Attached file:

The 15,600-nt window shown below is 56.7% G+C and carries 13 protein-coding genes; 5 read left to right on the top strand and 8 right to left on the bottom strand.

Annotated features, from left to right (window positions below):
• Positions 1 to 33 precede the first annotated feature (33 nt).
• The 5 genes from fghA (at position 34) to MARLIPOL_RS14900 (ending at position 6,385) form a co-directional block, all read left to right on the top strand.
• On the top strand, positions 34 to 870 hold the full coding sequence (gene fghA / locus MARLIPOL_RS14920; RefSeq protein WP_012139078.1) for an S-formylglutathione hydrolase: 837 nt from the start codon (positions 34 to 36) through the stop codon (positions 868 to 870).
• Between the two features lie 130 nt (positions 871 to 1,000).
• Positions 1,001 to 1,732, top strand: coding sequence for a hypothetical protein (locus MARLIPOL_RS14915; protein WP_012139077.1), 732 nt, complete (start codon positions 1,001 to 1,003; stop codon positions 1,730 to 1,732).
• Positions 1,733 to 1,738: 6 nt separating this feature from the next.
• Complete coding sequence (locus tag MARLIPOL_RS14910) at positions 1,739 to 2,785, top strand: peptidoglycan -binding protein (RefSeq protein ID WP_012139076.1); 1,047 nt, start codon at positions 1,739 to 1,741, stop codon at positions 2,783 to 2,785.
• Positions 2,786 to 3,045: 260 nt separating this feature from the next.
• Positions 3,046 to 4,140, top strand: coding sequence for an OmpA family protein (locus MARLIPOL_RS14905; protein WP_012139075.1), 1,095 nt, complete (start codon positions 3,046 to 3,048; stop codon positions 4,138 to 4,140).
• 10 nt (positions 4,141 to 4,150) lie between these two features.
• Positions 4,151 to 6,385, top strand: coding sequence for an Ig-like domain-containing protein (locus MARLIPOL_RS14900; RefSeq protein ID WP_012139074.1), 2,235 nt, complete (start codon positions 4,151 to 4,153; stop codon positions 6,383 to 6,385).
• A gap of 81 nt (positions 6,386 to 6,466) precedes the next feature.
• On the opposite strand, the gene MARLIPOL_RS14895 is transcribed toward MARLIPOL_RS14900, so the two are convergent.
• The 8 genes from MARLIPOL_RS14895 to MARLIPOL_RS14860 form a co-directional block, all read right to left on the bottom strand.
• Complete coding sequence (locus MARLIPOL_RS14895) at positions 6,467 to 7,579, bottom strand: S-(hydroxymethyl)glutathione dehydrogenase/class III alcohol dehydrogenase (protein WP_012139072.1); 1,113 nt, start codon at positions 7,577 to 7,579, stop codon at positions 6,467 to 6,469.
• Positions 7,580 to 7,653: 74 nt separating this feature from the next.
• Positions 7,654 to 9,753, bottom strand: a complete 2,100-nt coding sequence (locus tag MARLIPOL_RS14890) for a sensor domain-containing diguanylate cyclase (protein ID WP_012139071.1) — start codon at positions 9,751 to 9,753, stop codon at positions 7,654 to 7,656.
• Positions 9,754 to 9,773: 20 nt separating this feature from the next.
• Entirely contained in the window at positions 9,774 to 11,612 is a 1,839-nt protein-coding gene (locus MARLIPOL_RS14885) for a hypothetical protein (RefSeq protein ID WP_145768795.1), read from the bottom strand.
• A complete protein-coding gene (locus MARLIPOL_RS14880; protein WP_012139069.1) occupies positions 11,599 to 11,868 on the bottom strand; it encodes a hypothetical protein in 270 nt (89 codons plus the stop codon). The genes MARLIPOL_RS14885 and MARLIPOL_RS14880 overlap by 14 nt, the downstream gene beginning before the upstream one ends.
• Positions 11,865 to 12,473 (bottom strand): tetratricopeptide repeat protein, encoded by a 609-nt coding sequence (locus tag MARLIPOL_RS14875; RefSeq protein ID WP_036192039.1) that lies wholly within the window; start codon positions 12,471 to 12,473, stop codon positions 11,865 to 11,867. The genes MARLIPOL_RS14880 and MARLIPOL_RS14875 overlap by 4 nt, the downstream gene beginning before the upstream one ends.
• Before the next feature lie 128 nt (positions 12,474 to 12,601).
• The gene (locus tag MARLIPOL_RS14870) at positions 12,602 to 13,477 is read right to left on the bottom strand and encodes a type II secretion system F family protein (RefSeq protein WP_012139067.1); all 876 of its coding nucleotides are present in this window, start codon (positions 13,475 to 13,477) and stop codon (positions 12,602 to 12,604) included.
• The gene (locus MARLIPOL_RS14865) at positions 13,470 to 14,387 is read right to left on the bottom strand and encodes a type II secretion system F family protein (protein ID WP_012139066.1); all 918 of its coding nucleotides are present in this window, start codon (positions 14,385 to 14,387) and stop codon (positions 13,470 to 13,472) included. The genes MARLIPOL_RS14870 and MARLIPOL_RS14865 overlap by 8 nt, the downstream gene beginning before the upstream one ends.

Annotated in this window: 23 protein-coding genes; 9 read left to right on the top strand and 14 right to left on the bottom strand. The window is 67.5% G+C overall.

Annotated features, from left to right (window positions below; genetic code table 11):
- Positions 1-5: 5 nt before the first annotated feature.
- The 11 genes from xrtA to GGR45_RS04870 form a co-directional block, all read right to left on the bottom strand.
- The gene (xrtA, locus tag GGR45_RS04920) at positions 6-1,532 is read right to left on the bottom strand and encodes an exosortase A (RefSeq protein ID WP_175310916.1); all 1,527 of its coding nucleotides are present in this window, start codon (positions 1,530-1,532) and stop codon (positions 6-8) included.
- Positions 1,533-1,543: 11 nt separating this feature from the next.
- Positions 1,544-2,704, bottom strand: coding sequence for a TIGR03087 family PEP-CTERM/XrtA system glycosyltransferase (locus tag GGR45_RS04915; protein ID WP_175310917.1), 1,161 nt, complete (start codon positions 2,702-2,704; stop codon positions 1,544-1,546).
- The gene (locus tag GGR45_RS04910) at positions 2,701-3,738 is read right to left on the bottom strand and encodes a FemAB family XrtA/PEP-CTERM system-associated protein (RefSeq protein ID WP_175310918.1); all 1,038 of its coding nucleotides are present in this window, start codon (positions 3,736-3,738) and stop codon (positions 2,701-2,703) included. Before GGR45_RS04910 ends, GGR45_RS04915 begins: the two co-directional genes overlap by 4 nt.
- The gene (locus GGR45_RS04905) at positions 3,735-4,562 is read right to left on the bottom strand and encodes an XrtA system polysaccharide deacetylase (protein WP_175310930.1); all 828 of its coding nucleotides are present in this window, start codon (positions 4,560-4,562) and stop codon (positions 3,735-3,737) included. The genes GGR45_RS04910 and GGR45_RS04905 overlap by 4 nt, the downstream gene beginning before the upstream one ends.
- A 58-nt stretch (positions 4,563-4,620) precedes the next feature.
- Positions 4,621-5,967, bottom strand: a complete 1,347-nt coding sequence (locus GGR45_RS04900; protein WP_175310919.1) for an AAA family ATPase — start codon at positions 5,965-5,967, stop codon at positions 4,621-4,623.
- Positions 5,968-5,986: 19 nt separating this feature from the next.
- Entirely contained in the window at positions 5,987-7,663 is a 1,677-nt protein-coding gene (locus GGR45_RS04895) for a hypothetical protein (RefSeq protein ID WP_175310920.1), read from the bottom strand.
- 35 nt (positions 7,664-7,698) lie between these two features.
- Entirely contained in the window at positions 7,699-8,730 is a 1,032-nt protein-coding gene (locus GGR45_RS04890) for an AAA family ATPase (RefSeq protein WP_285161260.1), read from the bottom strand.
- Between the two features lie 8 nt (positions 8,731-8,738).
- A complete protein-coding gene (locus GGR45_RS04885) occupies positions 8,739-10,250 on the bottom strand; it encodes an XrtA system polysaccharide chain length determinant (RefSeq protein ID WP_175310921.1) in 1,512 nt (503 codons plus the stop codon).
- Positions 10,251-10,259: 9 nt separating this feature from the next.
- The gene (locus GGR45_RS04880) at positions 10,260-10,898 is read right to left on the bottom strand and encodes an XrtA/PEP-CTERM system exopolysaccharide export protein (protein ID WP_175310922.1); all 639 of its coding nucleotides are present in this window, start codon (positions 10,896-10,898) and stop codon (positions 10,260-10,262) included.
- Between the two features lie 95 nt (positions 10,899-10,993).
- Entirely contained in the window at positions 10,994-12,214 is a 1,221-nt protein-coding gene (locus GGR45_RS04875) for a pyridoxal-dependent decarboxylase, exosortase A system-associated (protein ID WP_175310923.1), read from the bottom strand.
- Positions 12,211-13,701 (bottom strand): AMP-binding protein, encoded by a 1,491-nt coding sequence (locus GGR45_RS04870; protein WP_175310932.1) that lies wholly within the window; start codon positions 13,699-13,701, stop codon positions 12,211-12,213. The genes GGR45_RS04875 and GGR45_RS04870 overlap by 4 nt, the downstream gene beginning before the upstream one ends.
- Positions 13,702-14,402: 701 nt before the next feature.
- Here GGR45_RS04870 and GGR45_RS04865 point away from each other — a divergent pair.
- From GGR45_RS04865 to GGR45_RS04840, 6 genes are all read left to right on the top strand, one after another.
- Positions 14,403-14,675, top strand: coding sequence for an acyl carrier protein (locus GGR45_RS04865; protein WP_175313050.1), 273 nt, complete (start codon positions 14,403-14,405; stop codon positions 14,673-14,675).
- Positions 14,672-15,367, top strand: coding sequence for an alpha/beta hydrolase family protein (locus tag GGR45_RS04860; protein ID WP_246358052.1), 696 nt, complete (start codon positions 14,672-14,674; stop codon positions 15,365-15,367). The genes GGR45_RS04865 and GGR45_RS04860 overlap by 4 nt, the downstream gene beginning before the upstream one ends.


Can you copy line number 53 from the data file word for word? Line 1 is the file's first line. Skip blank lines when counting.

- Positions 14,672-15,367, top strand: coding sequence for an alpha/beta hydrolase family protein (locus tag GGR45_RS04860; protein ID WP_246358052.1), 696 nt, complete (start codon positions 14,672-14,674; stop codon positions 15,365-15,367). The genes GGR45_RS04865 and GGR45_RS04860 overlap by 4 nt, the downstream gene beginning before the upstream one ends.